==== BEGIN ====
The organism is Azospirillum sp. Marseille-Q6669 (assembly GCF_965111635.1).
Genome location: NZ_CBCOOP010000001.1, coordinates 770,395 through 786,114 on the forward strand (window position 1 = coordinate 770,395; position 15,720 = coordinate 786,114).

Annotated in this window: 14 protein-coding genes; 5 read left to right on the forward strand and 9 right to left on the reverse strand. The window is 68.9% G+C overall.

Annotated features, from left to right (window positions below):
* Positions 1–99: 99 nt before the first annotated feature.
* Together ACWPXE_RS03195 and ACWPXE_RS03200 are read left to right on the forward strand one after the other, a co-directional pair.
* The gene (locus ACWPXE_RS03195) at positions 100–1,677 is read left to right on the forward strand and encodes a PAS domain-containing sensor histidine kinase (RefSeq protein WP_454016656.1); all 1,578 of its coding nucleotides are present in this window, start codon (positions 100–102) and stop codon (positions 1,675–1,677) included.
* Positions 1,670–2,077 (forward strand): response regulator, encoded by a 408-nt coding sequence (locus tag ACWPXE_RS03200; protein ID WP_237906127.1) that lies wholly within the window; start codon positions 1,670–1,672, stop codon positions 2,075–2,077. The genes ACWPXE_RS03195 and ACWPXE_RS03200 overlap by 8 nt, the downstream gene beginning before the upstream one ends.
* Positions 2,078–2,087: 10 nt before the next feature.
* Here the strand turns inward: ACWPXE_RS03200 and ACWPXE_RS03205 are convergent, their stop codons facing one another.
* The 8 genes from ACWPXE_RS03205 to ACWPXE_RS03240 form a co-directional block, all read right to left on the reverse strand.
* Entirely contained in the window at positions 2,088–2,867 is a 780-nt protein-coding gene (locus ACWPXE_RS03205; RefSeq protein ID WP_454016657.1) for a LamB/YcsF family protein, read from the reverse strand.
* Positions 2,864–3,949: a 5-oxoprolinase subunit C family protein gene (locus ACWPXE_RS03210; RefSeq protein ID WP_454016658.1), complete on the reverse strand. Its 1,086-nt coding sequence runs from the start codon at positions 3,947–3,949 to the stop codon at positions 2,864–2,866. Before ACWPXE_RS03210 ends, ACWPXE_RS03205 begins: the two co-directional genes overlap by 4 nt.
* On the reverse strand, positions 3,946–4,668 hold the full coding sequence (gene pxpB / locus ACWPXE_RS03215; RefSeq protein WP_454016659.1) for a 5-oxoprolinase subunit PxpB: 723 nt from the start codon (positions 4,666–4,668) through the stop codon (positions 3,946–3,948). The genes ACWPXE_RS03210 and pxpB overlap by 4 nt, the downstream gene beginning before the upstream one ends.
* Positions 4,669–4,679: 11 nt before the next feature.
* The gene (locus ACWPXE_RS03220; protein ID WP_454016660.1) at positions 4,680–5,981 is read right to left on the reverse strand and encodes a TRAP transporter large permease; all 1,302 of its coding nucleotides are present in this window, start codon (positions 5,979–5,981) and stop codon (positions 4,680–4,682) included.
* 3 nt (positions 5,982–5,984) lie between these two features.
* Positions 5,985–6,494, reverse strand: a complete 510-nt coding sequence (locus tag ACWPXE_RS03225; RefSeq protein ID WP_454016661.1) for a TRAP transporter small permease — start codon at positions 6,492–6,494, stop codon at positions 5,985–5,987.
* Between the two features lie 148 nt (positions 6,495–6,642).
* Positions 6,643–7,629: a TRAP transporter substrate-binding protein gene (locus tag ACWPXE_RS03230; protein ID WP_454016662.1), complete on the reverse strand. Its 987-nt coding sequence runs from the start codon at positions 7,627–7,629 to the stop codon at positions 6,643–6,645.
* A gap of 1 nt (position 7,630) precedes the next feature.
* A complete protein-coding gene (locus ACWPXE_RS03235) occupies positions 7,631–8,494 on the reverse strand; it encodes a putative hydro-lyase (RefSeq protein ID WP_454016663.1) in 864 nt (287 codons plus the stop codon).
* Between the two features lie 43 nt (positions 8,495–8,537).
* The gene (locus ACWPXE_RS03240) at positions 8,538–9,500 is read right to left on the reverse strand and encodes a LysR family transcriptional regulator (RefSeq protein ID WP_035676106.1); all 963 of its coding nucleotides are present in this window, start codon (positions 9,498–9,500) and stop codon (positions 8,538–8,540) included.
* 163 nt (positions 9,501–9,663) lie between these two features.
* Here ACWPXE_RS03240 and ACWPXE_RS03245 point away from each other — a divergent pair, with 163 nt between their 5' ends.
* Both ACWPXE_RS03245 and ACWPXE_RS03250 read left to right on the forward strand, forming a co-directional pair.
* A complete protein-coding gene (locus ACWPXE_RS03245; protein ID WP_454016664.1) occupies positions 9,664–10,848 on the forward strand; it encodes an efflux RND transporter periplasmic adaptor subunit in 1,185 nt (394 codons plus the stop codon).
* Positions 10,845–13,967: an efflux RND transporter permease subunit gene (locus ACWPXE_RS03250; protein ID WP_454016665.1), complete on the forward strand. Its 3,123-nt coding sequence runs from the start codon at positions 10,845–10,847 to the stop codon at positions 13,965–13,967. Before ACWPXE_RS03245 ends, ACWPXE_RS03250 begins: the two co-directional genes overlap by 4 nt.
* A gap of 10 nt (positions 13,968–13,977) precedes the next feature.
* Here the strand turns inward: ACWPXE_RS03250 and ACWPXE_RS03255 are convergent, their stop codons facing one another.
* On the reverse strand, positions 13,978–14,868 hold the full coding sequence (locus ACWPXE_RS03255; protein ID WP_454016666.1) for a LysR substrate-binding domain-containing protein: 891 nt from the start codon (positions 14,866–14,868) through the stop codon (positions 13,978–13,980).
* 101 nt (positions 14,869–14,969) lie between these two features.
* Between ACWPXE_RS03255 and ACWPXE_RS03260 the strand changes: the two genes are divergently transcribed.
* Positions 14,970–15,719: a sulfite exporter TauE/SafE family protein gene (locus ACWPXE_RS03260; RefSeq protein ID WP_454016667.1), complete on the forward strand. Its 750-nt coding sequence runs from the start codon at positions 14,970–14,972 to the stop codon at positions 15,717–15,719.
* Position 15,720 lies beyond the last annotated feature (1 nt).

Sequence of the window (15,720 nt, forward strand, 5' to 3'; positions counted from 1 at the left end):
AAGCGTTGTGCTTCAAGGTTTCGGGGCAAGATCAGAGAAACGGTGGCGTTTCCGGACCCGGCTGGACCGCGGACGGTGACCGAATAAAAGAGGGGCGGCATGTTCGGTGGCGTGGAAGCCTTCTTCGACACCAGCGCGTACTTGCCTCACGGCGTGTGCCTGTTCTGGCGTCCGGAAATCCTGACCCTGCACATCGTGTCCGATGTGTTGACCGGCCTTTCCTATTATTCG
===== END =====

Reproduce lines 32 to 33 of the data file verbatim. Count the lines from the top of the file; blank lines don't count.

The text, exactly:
* On the reverse strand, positions 13,978–14,868 hold the full coding sequence (locus ACWPXE_RS03255; protein ID WP_454016666.1) for a LysR substrate-binding domain-containing protein: 891 nt from the start codon (positions 14,866–14,868) through the stop codon (positions 13,978–13,980).
* 101 nt (positions 14,869–14,969) lie between these two features.